One explanation for variation in the development of NAFLD may be heredity, as supported by two lines of reasoning. First, clinical case series have shown familial clustering of NAFLD. 6, 7 A retrospective case series noted that many patients were from families with multiple subjects demonstrating NAFLD.7 Second, there are racial and ethnic differences in the prevalence of NAFLD. 1, 8 Among patients of comparable body mass index and insulin resistance, NAFLD is much more likely to occur in Hispanic Americans than among African Americans.1, 9–12 Although environmental risk factors are likely to influence the development of NAFLD, aspects of the observed variation in NAFLD phenotypic expression in persons with similar metabolic risk factors strongly implicates a genetic contribution.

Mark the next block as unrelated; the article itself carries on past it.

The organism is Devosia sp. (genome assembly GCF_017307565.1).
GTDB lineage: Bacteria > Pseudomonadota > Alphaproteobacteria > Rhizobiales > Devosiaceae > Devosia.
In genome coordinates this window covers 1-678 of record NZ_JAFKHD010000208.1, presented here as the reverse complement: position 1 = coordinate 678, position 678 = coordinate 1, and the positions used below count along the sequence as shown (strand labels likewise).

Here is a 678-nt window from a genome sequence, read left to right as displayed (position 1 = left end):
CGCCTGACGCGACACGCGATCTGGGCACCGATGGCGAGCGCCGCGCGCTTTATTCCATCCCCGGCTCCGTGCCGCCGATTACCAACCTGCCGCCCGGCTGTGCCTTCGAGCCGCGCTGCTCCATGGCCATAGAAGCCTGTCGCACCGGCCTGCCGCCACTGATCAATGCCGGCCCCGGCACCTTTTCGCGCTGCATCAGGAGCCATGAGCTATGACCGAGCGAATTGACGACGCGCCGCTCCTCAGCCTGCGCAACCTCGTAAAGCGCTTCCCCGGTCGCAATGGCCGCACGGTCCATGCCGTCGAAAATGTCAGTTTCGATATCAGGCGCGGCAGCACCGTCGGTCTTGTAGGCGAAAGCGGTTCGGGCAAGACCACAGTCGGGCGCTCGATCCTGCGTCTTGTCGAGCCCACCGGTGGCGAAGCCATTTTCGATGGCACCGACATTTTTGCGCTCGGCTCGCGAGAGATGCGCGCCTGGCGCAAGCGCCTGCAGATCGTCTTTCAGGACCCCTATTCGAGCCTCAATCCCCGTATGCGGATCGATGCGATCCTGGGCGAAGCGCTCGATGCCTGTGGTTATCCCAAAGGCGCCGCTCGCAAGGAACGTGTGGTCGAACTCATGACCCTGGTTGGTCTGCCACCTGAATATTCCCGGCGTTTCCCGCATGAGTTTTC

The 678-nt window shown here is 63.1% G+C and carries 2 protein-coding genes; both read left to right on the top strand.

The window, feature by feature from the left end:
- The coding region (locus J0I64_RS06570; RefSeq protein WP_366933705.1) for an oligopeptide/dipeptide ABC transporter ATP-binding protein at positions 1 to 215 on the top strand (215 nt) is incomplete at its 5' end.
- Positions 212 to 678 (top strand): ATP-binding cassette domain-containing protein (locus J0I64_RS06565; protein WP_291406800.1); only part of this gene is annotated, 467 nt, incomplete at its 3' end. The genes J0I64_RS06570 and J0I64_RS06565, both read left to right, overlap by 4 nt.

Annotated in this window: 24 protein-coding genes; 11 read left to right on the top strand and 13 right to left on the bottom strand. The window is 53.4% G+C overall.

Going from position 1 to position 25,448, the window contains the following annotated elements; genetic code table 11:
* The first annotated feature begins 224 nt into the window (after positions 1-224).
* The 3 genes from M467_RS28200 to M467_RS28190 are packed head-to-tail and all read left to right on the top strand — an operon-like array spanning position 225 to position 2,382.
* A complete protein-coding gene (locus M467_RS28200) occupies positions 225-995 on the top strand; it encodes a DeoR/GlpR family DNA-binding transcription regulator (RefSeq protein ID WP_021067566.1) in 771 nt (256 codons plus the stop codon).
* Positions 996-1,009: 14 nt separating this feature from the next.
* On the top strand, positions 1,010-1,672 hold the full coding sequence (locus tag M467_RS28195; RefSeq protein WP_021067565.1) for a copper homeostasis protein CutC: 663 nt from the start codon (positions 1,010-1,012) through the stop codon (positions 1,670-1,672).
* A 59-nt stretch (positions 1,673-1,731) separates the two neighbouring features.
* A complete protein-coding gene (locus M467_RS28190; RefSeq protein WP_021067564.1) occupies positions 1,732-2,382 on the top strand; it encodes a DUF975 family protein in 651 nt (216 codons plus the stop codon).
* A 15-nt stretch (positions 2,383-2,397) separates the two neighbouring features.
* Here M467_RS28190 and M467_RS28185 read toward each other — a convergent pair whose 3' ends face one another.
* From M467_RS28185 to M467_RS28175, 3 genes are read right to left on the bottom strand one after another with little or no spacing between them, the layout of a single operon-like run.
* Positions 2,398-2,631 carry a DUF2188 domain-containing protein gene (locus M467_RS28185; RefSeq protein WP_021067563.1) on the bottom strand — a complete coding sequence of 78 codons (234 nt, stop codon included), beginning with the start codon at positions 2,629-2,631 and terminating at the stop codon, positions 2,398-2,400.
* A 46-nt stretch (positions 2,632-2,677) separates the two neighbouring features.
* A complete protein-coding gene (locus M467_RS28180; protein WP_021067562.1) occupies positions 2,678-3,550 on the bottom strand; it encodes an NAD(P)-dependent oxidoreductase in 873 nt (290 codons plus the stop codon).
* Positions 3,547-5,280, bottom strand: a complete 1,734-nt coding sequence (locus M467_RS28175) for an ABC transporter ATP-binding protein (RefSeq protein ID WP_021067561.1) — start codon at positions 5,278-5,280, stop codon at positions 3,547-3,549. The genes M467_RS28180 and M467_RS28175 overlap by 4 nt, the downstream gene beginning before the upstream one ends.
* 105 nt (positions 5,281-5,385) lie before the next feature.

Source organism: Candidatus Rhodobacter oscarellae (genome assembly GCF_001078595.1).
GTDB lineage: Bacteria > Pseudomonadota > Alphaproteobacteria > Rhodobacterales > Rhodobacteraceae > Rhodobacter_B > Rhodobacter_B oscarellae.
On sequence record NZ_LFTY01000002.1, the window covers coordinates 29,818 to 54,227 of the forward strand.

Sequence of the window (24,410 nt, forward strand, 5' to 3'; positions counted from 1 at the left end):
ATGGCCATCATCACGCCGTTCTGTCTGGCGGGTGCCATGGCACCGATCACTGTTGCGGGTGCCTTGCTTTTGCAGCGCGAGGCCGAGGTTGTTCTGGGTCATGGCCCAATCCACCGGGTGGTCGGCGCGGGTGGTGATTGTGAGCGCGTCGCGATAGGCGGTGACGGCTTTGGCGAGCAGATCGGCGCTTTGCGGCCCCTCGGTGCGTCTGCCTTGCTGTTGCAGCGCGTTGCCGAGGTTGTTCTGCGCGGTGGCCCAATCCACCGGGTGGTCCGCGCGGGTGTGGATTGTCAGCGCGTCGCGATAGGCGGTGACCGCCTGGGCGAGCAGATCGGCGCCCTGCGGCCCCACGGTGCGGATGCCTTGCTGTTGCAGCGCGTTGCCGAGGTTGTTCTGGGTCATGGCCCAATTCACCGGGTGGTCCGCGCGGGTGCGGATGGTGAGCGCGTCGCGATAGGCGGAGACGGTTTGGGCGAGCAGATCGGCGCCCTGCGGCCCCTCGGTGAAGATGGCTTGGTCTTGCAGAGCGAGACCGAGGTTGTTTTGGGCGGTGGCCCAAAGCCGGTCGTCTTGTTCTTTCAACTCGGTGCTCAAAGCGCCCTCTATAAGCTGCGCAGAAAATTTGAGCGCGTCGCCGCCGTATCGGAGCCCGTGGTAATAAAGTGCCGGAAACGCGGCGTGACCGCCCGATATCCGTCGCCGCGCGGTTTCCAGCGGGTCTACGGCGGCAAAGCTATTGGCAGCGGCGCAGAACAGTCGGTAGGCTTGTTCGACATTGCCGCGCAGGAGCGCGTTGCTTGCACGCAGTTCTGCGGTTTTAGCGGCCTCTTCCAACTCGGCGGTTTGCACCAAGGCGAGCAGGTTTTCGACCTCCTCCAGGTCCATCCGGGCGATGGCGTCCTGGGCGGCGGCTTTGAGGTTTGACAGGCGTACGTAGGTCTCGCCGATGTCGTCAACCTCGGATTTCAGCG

An important step in deciding whether or not to pursue a genetic linkage or association study for identifying specific genetic variations that might influence NAFLD susceptibility is to determine the heritability of the NAFLD phenotype.13 Heritability estimates consider the fraction of the total variation exhibited by a phenotype that can be attributed to genetic factors, and rely on the comparison of the phenotype across related and unrelated individuals. Such estimates can be confounded by shared environmental factors that exist among related individuals and are usually environmentally context-specific. Estimates of heritability among individuals exclusively from one environment might be different from those among individuals from a different environment.14 Despite this caveat, heritability estimates are used routinely to assess the likelihood that a phenotype has identifiable genetic determinants. Estimates of the heritability of NAFLD are lacking in large part due to the methodological challenge of accurately determining the phenotype in terms of the presence or absence of NAFLD in each family member. Advances in magnetic resonance imaging (MRI) make accurate noninvasive evaluation feasible for both children and adults. The aim of this study was to estimate the heritability of NAFLD. A familial aggregation study was performed using MRI to assess hepatic steatosis in families of overweight children with and without NAFLD to test the hypothesis that NAFLD is a heritable condition.